A community is also a community of obedience. Saint Ignatius, who in the history of the Church has been called the great spiritual master of obedience, told his followers and they have been telling others ever since that it is especially in obedience that the community manifests its common loyalty to Jesus Christ, seeing in the Superior, with all of his or her failings, limitations and defects, the Savior. Even as He was the Superior of the first apostolic community in Palestine, so legitimately authorized Superiors in every religious community are the representatives of Christ, and we are to see Him in them. And I am not sure sometimes which takes more faith: to see the living, physical Christ behind the Eucharistic veils or to see the authority of Jesus Christ behind an obviously human being.

But there is one more feature of community life and that is that it is to be a community of love. Saint John Berchmans (who didn’t live a long Jesuit life) came up with an observation that I am sure has been memorized by most, if not all, religious. “My greatest mortification,” he said, “is community life”—and they canonized him for it. Amen, I agree. But it is not so much the mortification or the penance that living in the company of such different people—shall we call them “characters?”—requires not so much the penitential side, as it is the generous, self-sacrificing side that speaks of a community of love. As the Master told us the night before He died, “By this especially shall people know you are my followers, if you have love for one another.” What blessed opportunities, often demanding and painful, we have for manifesting to everyone, beginning with ourselves, that we are disciples of Jesus by our love for one another in community life.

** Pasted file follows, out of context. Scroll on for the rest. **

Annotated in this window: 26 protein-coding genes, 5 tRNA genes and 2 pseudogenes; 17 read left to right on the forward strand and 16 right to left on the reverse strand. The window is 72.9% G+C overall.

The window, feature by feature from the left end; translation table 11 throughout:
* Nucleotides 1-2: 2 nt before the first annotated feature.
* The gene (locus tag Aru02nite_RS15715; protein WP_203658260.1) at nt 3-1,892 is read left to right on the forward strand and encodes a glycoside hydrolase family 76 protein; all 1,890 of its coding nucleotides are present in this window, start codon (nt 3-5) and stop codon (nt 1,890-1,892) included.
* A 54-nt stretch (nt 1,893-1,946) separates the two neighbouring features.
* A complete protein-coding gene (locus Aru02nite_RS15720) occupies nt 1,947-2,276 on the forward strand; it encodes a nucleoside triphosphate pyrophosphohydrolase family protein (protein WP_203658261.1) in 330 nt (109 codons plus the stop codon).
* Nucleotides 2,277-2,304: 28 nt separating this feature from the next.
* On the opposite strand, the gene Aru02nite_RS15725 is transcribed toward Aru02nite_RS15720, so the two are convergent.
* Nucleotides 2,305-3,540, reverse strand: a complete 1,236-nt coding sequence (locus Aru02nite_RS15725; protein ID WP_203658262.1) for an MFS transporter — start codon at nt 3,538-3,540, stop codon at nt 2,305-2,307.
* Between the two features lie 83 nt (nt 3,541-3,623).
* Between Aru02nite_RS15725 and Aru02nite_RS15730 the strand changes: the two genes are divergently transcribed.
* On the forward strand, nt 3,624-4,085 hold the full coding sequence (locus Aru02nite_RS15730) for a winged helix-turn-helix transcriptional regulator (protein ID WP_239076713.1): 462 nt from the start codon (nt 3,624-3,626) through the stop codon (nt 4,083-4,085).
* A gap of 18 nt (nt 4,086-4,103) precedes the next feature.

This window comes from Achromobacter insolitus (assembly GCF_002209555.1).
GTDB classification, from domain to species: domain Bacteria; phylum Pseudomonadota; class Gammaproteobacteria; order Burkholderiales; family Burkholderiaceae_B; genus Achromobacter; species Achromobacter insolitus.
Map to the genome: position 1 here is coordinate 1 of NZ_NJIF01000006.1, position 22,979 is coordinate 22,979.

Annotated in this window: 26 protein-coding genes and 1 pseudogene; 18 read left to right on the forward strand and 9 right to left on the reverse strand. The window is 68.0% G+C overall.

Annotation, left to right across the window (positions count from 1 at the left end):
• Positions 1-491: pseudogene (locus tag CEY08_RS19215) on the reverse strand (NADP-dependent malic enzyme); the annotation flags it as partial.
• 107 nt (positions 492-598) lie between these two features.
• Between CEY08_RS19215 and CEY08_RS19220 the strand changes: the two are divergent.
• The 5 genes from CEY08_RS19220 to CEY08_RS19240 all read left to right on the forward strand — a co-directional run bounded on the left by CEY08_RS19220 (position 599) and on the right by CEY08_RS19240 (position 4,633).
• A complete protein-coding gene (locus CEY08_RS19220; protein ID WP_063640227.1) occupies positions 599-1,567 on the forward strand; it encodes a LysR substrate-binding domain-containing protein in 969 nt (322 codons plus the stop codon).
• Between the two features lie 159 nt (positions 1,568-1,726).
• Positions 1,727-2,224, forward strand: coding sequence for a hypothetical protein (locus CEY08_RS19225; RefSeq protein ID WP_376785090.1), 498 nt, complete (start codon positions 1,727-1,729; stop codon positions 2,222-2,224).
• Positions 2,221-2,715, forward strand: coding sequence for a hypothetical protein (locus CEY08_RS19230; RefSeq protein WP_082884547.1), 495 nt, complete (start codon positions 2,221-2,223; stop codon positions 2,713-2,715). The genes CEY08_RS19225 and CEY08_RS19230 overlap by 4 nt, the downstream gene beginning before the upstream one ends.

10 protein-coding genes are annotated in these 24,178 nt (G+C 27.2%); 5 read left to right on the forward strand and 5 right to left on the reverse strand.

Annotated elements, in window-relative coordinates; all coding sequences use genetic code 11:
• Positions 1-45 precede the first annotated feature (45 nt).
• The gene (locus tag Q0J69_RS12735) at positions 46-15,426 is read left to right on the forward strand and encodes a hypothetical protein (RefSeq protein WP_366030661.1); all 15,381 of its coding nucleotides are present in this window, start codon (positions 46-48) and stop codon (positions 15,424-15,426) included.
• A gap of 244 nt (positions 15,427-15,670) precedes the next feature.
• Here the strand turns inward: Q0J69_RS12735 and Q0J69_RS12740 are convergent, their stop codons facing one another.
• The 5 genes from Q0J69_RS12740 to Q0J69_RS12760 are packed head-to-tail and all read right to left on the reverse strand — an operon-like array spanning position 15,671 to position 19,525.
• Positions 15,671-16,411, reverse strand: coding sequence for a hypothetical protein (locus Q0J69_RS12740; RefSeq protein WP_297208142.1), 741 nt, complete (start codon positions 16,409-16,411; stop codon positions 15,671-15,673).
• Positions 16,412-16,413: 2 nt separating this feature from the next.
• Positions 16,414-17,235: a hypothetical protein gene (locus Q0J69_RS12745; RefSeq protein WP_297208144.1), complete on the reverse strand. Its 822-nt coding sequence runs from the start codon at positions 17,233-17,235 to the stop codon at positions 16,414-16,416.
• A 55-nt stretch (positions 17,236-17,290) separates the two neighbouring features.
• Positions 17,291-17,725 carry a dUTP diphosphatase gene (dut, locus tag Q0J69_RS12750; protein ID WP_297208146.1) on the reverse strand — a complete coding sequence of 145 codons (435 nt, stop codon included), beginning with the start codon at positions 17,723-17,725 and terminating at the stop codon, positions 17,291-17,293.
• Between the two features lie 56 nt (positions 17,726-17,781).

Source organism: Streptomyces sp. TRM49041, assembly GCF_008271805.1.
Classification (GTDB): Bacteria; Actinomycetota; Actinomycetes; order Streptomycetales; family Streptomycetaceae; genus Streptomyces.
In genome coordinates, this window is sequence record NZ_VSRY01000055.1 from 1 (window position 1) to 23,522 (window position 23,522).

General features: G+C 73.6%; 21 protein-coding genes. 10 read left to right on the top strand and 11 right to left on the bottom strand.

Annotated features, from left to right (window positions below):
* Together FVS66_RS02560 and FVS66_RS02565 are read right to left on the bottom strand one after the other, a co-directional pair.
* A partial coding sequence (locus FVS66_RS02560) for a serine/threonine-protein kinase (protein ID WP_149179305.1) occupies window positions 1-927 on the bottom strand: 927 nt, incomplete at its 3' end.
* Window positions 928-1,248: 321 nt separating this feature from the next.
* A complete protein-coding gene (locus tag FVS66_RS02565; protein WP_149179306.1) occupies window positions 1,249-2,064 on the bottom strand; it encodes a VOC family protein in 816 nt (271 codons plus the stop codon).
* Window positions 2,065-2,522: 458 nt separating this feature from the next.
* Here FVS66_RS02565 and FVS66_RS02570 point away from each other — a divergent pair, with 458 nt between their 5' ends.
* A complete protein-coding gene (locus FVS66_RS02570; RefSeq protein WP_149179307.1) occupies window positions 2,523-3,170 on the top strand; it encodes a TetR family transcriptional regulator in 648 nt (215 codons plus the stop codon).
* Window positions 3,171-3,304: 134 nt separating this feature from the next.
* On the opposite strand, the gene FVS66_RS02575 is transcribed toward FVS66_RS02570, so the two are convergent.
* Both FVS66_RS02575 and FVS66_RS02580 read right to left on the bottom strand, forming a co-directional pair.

By now so much commentary has been written on this subject. We have all heard and read enough about the trials of community life. Let me leave just this one thought with you. I make no hesitation in saying that faithful community life will be our principal guarantee of salvation. Wasn’t this the proviso that Jesus gave us in His discourse shortly before His death as the condition on which we shall all be judged? Very well! What blessed assurance we have of being judged favorably if we practice the kind of charity that even twenty-four hours of faithful living of community life demands, if we do it day after day, week after week, and year after year.

Let us ask the dear Savior, who called us for reasons best known to himself, to the religious life, “Dear Jesus, give me the grace to show how much I love you by living my community life faithfully, generously, patiently, resignedly; seeing in every opportunity I have to sacrifice myself to others in the community, the privilege of showing how much I love you, because my religious sisters are my surest guarantee of salvation. Help me in loving them to prove my love for you and receive from you in return the promise of living in the heavenly community for all eternity.

Transcription of the Homily
by Father John A. Hardon, S.J. to the:
Handmaids of the Precious Blood

Copyright © 1998 Inter Mirifica